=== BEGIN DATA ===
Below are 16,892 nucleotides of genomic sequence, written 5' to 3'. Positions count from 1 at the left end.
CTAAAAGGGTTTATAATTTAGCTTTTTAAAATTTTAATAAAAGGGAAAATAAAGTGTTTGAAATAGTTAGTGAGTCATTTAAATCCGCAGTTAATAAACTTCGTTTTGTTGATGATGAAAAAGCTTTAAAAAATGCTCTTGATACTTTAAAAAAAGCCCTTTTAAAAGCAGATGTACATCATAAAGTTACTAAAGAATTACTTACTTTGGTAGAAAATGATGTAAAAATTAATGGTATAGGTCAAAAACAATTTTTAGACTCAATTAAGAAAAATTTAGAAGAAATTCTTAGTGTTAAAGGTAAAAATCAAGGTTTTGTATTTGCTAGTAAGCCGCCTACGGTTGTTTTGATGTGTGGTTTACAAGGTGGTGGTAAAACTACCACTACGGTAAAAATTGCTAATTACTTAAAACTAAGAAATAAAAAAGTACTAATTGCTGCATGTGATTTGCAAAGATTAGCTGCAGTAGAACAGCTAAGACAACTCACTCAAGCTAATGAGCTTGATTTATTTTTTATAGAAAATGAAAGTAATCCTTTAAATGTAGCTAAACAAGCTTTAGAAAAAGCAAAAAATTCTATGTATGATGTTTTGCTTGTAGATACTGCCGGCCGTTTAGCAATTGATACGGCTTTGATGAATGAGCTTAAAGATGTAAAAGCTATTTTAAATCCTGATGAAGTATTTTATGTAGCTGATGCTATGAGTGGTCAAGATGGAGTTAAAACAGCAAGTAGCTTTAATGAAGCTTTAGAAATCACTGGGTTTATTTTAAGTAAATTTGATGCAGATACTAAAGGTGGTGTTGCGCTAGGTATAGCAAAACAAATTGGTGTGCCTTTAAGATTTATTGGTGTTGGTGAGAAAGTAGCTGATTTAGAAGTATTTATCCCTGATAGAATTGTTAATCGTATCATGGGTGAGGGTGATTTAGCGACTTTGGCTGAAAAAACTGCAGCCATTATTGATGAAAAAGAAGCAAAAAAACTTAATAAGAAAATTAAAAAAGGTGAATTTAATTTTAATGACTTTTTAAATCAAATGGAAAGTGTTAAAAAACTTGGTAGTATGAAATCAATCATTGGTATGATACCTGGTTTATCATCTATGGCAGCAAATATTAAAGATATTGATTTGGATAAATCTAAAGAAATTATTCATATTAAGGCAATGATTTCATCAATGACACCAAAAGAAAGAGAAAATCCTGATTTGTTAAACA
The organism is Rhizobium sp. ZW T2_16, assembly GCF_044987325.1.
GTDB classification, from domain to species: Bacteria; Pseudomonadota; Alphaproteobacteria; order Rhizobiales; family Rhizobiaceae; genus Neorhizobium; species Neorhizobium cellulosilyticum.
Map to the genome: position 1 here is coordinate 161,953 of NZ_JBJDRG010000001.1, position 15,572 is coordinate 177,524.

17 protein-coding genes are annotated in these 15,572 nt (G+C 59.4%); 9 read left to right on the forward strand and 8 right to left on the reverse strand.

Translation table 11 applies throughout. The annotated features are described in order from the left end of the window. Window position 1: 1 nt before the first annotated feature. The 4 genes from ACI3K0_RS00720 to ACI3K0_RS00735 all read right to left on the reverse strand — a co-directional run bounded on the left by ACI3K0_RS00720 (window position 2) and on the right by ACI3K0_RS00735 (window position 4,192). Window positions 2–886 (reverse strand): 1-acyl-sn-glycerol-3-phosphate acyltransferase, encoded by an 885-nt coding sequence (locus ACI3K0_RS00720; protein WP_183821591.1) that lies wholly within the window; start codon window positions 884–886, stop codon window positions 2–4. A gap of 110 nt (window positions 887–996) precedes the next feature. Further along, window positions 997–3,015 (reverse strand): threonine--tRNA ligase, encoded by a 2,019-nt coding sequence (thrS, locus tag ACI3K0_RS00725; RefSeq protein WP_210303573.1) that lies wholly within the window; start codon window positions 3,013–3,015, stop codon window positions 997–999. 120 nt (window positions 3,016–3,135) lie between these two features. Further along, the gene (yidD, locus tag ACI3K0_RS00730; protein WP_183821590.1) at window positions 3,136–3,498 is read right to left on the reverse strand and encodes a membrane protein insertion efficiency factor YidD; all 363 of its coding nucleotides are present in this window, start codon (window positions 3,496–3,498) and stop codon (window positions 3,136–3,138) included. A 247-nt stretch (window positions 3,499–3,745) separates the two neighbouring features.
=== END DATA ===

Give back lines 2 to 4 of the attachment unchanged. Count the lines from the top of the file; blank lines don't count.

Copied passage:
CTAAAAGGGTTTATAATTTAGCTTTTTAAAATTTTAATAAAAGGGAAAATAAAGTGTTTGAAATAGTTAGTGAGTCATTTAAATCCGCAGTTAATAAACTTCGTTTTGTTGATGATGAAAAAGCTTTAAAAAATGCTCTTGATACTTTAAAAAAAGCCCTTTTAAAAGCAGATGTACATCATAAAGTTACTAAAGAATTACTTACTTTGGTAGAAAATGATGTAAAAATTAATGGTATAGGTCAAAAACAATTTTTAGACTCAATTAAGAAAAATTTAGAAGAAATTCTTAGTGTTAAAGGTAAAAATCAAGGTTTTGTATTTGCTAGTAAGCCGCCTACGGTTGTTTTGATGTGTGGTTTACAAGGTGGTGGTAAAACTACCACTACGGTAAAAATTGCTAATTACTTAAAACTAAGAAATAAAAAAGTACTAATTGCTGCATGTGATTTGCAAAGATTAGCTGCAGTAGAACAGCTAAGACAACTCACTCAAGCTAATGAGCTTGATTTATTTTTTATAGAAAATGAAAGTAATCCTTTAAATGTAGCTAAACAAGCTTTAGAAAAAGCAAAAAATTCTATGTATGATGTTTTGCTTGTAGATACTGCCGGCCGTTTAGCAATTGATACGGCTTTGATGAATGAGCTTAAAGATGTAAAAGCTATTTTAAATCCTGATGAAGTATTTTATGTAGCTGATGCTATGAGTGGTCAAGATGGAGTTAAAACAGCAAGTAGCTTTAATGAAGCTTTAGAAATCACTGGGTTTATTTTAAGTAAATTTGATGCAGATACTAAAGGTGGTGTTGCGCTAGGTATAGCAAAACAAATTGGTGTGCCTTTAAGATTTATTGGTGTTGGTGAGAAAGTAGCTGATTTAGAAGTATTTATCCCTGATAGAATTGTTAATCGTATCATGGGTGAGGGTGATTTAGCGACTTTGGCTGAAAAAACTGCAGCCATTATTGATGAAAAAGAAGCAAAAAAACTTAATAAGAAAATTAAAAAAGGTGAATTTAATTTTAATGACTTTTTAAATCAAATGGAAAGTGTTAAAAAACTTGGTAGTATGAAATCAATCATTGGTATGATACCTGGTTTATCATCTATGGCAGCAAATATTAAAGATATTGATTTGGATAAATCTAAAGAAATTATTCATATTAAGGCAATGATTTCATCAATGACACCAAAAGAAAGAGAAAATCCTGATTTGTTAAACA
The organism is Rhizobium sp. ZW T2_16, assembly GCF_044987325.1.
GTDB classification, from domain to species: Bacteria; Pseudomonadota; Alphaproteobacteria; order Rhizobiales; family Rhizobiaceae; genus Neorhizobium; species Neorhizobium cellulosilyticum.